After years of writing hundreds of book reviews, I shifted to monthly book recommendation lists some time ago when my life responsibilities made the work of full length book reviews difficult. In response to a more recent life shift, I present this month’s list as the final edition in this format.
- (5+) Grounded: Finding God in the World-A Spiritual Revolution by Diana Butler Bass (HarperOne, 2015)
- (5.0) Post-Traumatic Church Syndrome: A Memoir of Humor and Healing by Reba Riley (Howard Books, 2015)
- (4.5) Accidental Saints: Finding God in All the Wrong People by Nadia Bolz-Weber (Convergent Books, 2015)
- (4.0) Spiritual Defiance: Building a Beloved Community of Resistance by Robin Meyers (Yale University Press, 2015)
- (4.0) Gifts of the Dark Wood: Seven Blessings for Soulful Skeptics (and Other Wanderers) by Eric Elnes (Abingdon Press, 2015)
- (3.0) Generational IQ: Christianity Isn’t Dying, Millennials Aren’t the Problem, and the Future is Bright by Haydn Shaw (Tyndale House, 2015)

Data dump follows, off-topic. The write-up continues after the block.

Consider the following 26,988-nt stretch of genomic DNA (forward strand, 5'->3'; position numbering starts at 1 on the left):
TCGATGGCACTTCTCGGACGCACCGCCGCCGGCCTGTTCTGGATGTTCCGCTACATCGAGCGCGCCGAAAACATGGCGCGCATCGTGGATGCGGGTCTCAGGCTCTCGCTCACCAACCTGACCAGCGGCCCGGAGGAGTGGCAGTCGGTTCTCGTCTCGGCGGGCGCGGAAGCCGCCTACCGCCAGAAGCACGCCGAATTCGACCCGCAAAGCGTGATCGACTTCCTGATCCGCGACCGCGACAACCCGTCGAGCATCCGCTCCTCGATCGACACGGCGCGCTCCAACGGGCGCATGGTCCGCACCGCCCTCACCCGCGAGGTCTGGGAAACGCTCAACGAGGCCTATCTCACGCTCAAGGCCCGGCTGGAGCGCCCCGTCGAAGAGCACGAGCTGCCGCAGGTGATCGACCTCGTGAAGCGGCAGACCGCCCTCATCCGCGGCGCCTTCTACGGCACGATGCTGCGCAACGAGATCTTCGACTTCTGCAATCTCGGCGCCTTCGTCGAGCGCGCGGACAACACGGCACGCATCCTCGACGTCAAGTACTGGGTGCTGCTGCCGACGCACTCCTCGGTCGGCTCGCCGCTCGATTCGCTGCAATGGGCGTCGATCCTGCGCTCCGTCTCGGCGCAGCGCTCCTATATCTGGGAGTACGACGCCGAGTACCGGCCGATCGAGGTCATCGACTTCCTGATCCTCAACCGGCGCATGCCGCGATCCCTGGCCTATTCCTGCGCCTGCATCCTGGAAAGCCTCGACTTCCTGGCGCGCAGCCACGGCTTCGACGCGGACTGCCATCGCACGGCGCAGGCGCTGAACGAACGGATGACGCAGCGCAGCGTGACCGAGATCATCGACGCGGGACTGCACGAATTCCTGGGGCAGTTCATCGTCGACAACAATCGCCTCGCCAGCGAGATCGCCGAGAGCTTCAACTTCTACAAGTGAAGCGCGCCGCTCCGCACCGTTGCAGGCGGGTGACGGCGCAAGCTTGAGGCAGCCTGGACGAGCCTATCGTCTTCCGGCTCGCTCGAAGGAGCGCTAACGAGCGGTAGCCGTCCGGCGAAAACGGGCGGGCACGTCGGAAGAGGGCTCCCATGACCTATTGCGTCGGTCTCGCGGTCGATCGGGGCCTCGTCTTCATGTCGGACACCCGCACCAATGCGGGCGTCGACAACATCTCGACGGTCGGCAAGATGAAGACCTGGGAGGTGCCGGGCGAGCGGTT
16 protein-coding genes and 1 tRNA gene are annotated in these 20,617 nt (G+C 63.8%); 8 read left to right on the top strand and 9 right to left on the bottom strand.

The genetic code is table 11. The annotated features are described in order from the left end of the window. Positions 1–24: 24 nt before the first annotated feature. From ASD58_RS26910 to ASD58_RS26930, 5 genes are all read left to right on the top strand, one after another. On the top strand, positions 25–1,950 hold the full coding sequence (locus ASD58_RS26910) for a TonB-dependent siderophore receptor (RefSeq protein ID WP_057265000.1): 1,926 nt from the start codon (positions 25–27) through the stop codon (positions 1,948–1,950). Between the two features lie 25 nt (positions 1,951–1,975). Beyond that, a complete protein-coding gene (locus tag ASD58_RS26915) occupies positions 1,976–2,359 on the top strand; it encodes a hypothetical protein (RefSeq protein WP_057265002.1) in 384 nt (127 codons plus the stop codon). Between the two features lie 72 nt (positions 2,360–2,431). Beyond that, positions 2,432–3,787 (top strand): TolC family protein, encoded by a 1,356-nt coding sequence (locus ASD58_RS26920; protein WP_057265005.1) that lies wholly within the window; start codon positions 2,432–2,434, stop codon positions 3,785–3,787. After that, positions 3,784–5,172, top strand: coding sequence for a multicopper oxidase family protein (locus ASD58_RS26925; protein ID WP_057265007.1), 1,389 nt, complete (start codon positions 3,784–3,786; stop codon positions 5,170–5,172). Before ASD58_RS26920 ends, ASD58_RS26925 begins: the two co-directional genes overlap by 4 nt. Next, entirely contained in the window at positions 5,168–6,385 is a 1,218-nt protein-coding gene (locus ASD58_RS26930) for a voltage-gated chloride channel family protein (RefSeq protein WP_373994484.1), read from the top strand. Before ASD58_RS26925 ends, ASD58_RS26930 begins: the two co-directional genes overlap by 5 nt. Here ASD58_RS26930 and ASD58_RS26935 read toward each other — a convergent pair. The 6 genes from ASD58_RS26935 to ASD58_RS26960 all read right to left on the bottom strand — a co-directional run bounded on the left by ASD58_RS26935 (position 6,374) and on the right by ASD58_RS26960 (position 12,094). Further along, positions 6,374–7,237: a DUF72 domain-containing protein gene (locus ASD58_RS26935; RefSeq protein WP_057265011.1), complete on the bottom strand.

Religion has changed. Anyone who thinks Christianity has not undergone a dramatic shift in recent decades is ignorant or in denial. Books that help us explore this reality are fewer than one might expect. Among those written recently, the two atop this month’s list are among the finest.
Diana Butler Bass’ Grounded offers a beautiful blend of her personal story and the macro shift in the way only she can (for those not familiar with her, Bass brings the wisdom of the scholar, the context of an historian, and the pragmatism of the lay person who happens to preach with some regularity). This is a book about how people experience God that should be of particular interest to those who lead organized efforts related to such pursuits, especially those who seek to lead communities of faith called church.
Reba Riley’s Post-Traumatic Church Syndrome is the story of how (and why!) she found her way back to religion after leaving it behind. This quest began with an ambitious experiment to sample 30 religious groups before her 30th birthday, but ended with her own eclectic blend of several traditions. This is a book by a first-time author that brings to life the spiritual seeking that is happening all around us that exists outside of organized religion and yet often samples offerings provided by organized religion.
- What resources (people, books, interviews, etc.) have been most helpful to you in understanding the major religious shifts of the last several decades?
- How has your view of God changed since 9/11?